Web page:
After writing my article on LinkedIn (“5 tips to become a LinkedIn power user“), I remembered a conversation about Twitter I had had with participants in one of my workshops.
I realize that despite being around for years, the social network remains a mystery to many people.
So, here is an article to help you master the basics and use Twitter like a pro.
Tip#1: Understand the differences between Twitter and Facebook
Twitter and Facebook are often used in the same sentence. But, they are two different platforms:
- On Twitter, the following process is topic-based and is done without a user’s approval or the need for reciprocation. On Facebook, it is all about friends/family and social interest.
- Tweets (Twitter messages) are limited to 140 characters, while Facebook allows 63,206 characters per update.
- Tweets have a shorter lifespan than Facebook updates.
- Facebook users want to read, discuss and share content that pertains to their direct line of interest. Tweeps, on the contrary, are more into global trends and short conversations.
- There is no Edgerank on Twitter. You see Tweets at the exact time when they are posted.
Tip#2: Make the most of your profile
A couple of weeks ago, Twitter introduced new profiles. Those are now more brand-focused, with a banner header which gives users quite a lot of room to promote themselves.
- Fill in your bio with concise and unique content. Include your slogan if you have one.
- Upload a nice picture of you.
- Be creative with your banner header (1200×600 pixels). Remember that visual content is worth a thousand words.
Also, make sure you follow less people than you have followers. You do not want people to think you are a bot.
Tip#3: Make it about others
2 a.m. on March 11, 2011. I was checking my Twitter stream, when I suddenly caught the first Tweet about the earthquake and tsunami in Japan. Within minutes, my entire news streams was exploding with information, pictures, videos, donation links, and emotional conversations between people who had never talked to one anotherbefore.
I stayed up all night to witness this incredible wave of generosity. I will never forget it.
What I have just described is one example of what happens daily on Twitter.
Twitter is where caring people hang out. Try to keep that in mind when you use it.
- Recommend your favorite Tweeps with Follow Friday Helper. This service shows you a filtered list of Tweeps you interact with. You can also write short testimonials
- Retweet content
- Be helpful. Do your followers have questions in a field where you could of assistance? Answer them. Do you know someone who could benefit from your content? Mention them in a Tweet with a relevant link.
- Keep it 80 / 20 – Dedicate 80-90% of your time sharing relevant and compelling content and engaging followers. You can use the remaining time for self-promotion.
Also, remain professional at all time. Do not:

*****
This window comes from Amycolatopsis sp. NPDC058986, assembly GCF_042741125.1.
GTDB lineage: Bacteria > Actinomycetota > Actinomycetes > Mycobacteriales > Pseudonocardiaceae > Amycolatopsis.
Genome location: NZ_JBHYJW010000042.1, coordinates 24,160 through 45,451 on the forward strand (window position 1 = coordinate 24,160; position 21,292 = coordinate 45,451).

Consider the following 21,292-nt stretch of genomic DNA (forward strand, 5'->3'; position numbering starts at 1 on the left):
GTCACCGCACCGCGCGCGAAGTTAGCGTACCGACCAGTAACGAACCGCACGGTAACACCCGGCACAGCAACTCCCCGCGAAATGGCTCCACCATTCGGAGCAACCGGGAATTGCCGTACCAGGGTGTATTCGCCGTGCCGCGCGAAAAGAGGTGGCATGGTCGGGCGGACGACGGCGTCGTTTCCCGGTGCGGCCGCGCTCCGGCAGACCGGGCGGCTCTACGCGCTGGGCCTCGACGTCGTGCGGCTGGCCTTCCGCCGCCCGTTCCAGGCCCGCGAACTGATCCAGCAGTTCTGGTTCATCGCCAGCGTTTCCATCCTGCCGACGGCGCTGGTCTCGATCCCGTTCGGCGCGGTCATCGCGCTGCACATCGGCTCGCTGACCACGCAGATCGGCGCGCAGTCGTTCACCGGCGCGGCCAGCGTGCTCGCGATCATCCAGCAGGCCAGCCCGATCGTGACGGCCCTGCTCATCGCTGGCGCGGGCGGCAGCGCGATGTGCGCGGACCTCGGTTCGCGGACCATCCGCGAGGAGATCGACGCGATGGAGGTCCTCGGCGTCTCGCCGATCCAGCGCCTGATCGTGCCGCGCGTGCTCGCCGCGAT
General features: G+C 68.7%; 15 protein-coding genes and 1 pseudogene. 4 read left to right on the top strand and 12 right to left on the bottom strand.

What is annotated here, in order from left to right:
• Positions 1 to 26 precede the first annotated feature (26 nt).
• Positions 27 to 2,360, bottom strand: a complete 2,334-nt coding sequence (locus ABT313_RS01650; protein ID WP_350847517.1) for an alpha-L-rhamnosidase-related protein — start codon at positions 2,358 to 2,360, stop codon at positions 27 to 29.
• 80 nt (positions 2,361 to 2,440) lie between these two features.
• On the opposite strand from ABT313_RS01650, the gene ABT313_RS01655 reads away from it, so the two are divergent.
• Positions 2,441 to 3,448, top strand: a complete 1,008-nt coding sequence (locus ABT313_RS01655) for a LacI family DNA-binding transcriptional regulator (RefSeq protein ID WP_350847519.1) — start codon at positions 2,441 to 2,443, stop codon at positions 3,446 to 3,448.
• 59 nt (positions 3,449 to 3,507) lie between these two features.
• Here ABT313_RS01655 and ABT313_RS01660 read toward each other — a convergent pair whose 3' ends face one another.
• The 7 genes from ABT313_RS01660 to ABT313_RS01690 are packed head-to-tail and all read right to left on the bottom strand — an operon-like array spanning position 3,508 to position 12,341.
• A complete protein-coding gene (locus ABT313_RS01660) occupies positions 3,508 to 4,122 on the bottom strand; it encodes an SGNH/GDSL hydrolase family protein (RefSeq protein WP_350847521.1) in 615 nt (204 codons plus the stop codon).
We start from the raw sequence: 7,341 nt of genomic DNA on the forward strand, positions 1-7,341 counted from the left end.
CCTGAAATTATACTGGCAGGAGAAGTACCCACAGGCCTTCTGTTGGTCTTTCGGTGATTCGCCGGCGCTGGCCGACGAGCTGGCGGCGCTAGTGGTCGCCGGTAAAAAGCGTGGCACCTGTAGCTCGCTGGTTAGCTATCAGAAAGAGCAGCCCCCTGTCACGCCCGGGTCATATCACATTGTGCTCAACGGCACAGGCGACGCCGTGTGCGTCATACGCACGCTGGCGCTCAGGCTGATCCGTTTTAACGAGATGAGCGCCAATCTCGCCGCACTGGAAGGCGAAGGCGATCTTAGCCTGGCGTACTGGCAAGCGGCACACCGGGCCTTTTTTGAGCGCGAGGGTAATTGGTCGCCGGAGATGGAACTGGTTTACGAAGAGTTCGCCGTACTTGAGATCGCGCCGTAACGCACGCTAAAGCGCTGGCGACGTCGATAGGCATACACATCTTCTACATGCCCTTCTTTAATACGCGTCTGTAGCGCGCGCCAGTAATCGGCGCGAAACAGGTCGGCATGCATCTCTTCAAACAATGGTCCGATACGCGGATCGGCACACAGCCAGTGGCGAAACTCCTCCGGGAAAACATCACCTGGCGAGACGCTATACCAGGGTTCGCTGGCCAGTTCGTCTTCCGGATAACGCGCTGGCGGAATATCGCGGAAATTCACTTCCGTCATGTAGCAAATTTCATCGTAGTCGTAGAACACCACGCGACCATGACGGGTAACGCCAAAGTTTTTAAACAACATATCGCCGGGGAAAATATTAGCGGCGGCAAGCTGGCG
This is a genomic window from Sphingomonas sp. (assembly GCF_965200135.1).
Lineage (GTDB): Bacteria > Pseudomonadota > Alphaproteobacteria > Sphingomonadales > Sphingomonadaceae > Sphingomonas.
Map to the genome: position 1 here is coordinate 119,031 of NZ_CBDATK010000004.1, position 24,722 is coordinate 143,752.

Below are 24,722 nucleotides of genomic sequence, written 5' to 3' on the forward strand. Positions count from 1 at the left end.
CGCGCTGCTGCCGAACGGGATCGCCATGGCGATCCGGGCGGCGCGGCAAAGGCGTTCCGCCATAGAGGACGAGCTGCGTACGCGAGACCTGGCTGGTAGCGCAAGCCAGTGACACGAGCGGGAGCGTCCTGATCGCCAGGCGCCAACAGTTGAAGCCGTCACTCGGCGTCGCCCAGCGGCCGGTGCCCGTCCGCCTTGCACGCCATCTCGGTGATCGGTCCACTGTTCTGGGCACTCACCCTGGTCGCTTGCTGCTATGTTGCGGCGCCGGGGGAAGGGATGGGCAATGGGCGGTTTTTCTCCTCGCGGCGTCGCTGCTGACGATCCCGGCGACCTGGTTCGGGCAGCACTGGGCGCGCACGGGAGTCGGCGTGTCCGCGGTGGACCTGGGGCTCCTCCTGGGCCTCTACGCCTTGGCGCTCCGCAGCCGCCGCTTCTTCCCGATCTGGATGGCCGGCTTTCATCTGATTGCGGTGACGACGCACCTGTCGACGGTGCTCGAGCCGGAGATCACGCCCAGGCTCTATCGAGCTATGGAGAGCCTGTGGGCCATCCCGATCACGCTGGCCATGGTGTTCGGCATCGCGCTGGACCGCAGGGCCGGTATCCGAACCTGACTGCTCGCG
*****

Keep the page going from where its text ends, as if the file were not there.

- Share the same links over and over
- Use several exclamation or question marks at the end of your sentences
- Write in ALL CAPS
- Share every existential problem you have
- Send generic auto DMs
- Disrespect people’s opinions
- Argue violently with belligerent users. Settle things peacefully and/or privately and know when not to respond.
Tip#4: Use Twitter for customer support
A lot of businesses use Twitter for customer service, because the platform makes it easy for their teams to access mentions and Direct Messages. Dell, for example, is one of the best examples.
With that said, when you are a small business and have to take care of your entire social media strategy, keeping an eye on specific keywords or what people say about you can be challenging and time-consuming. Twitter clients like TweetDeck or HootSuite are the perfect tools in this case. Some of their benefits include:
- Easy organization of streams, lists and searches.
- Option to connect and monitor several Twitter accounts within the same dashboard.
- Notifications of replies and DMs.
- Built-in URL shorteners.
One of the best ways to make you and your content easier to find on Twitter is to highlight relevant keywords in your tweets. This process is called a hashtag.
According to Whatis.com, “A hashtag is a tag used to categorize posts on Twitter (tweets) according to topics. To add a hashtag to a tweet, you just preface the relevant term with the hash symbol (#).”
One of the oldest and most famous hashtags is #followfriday (or #ff), which allows participants to recommend the tweeps they consider inspirational or influential.
Writers interested in connecting and networking with one another will include #amwriting, #litchat or #writer in their tweets. They use a service like TweetChat to keep an eye on who adds to the conversation.
Looking for a great place to find all the popular hashtags at once? Use Hashtags.org.
Now, it is your turn to speak. What are your tips to use Twitter like a pro?